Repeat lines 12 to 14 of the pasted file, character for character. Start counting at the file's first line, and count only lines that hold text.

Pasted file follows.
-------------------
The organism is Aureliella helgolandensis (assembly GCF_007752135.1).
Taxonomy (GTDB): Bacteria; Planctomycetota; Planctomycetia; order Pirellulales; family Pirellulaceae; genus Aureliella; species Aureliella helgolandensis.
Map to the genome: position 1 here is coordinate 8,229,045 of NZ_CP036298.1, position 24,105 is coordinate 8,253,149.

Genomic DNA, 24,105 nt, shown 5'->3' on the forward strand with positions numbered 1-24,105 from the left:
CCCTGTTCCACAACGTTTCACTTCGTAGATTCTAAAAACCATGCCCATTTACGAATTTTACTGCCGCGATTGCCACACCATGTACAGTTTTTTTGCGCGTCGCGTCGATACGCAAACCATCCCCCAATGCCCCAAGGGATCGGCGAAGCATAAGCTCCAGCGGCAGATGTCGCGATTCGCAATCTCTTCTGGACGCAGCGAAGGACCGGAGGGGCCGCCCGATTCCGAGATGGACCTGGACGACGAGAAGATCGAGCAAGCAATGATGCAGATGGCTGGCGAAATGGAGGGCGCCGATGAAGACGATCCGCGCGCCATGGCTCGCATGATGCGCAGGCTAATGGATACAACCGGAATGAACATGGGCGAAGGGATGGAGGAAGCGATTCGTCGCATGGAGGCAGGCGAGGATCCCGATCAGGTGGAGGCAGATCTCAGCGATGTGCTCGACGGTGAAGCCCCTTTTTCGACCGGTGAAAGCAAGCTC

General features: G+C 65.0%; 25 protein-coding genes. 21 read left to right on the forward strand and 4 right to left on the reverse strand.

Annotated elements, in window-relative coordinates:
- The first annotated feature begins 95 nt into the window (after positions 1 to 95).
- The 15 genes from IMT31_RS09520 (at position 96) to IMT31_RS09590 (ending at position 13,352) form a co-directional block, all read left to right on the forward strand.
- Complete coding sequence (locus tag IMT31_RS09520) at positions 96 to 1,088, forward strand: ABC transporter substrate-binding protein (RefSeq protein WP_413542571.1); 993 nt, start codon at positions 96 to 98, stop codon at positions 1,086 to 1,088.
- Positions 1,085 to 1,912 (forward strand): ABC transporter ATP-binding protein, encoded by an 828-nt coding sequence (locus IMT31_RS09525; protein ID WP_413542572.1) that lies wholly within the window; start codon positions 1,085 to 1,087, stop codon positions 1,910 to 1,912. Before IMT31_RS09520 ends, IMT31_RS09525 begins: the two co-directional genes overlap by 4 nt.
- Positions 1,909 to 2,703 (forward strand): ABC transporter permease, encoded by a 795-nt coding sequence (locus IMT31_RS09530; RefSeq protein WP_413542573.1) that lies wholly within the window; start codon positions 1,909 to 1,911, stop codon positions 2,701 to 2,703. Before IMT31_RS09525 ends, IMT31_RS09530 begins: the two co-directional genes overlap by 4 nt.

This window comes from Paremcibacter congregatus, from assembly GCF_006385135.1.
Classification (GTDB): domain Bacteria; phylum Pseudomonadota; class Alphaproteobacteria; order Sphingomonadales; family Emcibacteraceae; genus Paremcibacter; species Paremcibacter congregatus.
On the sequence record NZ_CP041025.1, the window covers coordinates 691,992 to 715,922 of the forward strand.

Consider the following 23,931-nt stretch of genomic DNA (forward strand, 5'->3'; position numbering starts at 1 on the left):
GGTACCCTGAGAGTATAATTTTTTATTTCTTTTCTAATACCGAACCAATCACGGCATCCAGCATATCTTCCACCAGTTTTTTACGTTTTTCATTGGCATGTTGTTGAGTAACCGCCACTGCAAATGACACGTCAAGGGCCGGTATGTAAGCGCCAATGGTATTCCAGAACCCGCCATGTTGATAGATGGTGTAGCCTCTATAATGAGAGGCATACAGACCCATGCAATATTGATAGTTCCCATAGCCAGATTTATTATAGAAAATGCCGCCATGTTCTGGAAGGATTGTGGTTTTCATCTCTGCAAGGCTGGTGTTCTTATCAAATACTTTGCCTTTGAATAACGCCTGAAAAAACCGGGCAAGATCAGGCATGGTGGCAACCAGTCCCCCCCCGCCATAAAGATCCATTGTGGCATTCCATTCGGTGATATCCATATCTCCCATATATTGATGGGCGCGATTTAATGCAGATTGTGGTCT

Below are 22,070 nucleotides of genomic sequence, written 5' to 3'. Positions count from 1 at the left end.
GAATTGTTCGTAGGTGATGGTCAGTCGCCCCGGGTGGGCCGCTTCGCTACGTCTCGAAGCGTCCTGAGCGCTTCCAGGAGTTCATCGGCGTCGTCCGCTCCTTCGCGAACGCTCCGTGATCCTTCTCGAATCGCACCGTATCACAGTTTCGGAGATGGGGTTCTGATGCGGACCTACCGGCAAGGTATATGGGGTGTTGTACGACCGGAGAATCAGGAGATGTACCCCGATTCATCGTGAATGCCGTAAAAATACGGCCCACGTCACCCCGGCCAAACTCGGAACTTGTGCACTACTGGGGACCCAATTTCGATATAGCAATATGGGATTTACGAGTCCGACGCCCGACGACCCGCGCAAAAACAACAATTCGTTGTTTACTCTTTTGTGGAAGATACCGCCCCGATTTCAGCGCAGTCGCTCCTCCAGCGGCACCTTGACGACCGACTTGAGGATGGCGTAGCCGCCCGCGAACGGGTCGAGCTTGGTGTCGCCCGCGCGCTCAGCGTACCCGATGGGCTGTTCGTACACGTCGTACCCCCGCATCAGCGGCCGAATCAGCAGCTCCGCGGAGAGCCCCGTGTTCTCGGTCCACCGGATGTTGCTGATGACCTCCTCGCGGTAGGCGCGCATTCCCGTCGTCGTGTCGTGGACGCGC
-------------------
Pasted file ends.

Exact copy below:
- Positions 1,909 to 2,703 (forward strand): ABC transporter permease, encoded by a 795-nt coding sequence (locus IMT31_RS09530; RefSeq protein WP_413542573.1) that lies wholly within the window; start codon positions 1,909 to 1,911, stop codon positions 2,701 to 2,703. Before IMT31_RS09525 ends, IMT31_RS09530 begins: the two co-directional genes overlap by 4 nt.

This window comes from Paremcibacter congregatus, from assembly GCF_006385135.1.
Classification (GTDB): domain Bacteria; phylum Pseudomonadota; class Alphaproteobacteria; order Sphingomonadales; family Emcibacteraceae; genus Paremcibacter; species Paremcibacter congregatus.